"The objectives of the system are to provide a rapid communication between community health workers and other levels of the health system. It has a very simple message format. We've prepared and printed plasticised cards which have codes for different child health and maternal health events.
"First the child or the mother would be registered in the system, and that would basically be a short message with a code for registration and then one or more codes for any health problems. If any immediate feedback is required, there are a number of SMS messages that can be relayed back to the community health worker.
"If there's even the slightest evidence of the signs listed in the list of codes that the community health workers can identify, it encourages the community health worker not only to refer but also to accompany the mother to a facility where they get proper care. That certainly avoids a delay which is often a cause of death.
"The system [also] helps to ensure that people are in the community, face-to-face with the patient and working. So it keeps people honest in terms of their daily routine."
Claire Wagner: Dr Agnes Binagwaho has played a crucial role
Public health researcher Claire Wagner first worked for Rwanda's Minister for Health Dr Agnes Binagwaho five years ago.
"Dr Binagwaho is one of the most important public health figures in the world today, if not the most important, and has led some of the most remarkable declines in premature mortality that the world has ever seen.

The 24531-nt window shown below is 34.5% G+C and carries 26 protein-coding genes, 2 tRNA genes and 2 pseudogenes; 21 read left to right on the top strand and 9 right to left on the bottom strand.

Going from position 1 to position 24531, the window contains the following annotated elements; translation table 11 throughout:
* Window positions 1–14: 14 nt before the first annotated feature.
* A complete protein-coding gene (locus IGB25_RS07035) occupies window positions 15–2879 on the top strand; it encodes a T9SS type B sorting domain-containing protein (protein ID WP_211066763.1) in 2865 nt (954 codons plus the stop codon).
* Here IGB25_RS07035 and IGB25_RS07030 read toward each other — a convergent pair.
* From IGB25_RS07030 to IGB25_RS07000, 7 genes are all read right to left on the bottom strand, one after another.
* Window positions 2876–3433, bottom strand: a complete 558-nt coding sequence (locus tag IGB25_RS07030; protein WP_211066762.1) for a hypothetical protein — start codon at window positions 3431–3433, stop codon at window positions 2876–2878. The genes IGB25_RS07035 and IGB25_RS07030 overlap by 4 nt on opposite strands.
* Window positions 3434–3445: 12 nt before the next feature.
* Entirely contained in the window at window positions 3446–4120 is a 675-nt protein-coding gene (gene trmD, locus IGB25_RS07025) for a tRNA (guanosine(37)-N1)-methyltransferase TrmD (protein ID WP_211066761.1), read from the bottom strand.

"She was born in Rwanda, though spent her training years in Belgium and France.
"When she moved back to Rwanda in 1996, there was absolutely no treatment available for kids with HIV. She had just come from France where there were treatment options [but] in Rwanda she was only able to prescribe rest and nutrition. Her vision that Rwanda's children would be able to receive anti-retroviral therapy combined with advocacy from the First Lady (Jeannette Kagame) led to an incredible HIV response that has continued until today.
"The minister will always say that 'if you give me a penny to help my grandmother, I'll make sure that it also works for my granddaughter'. She ensures that all of the investments that are coming in should go to build a strong health system.
"Fifteen years ago when Rwanda actually launched its community-based health insurance programme, it gave the first health insurance to Rwanda's poorest million inhabitants, which is a signal to the world that this is going to be a new health sector that is focused on local ownership of the country's future. Ninety-eight percent of Rwandans are now covered.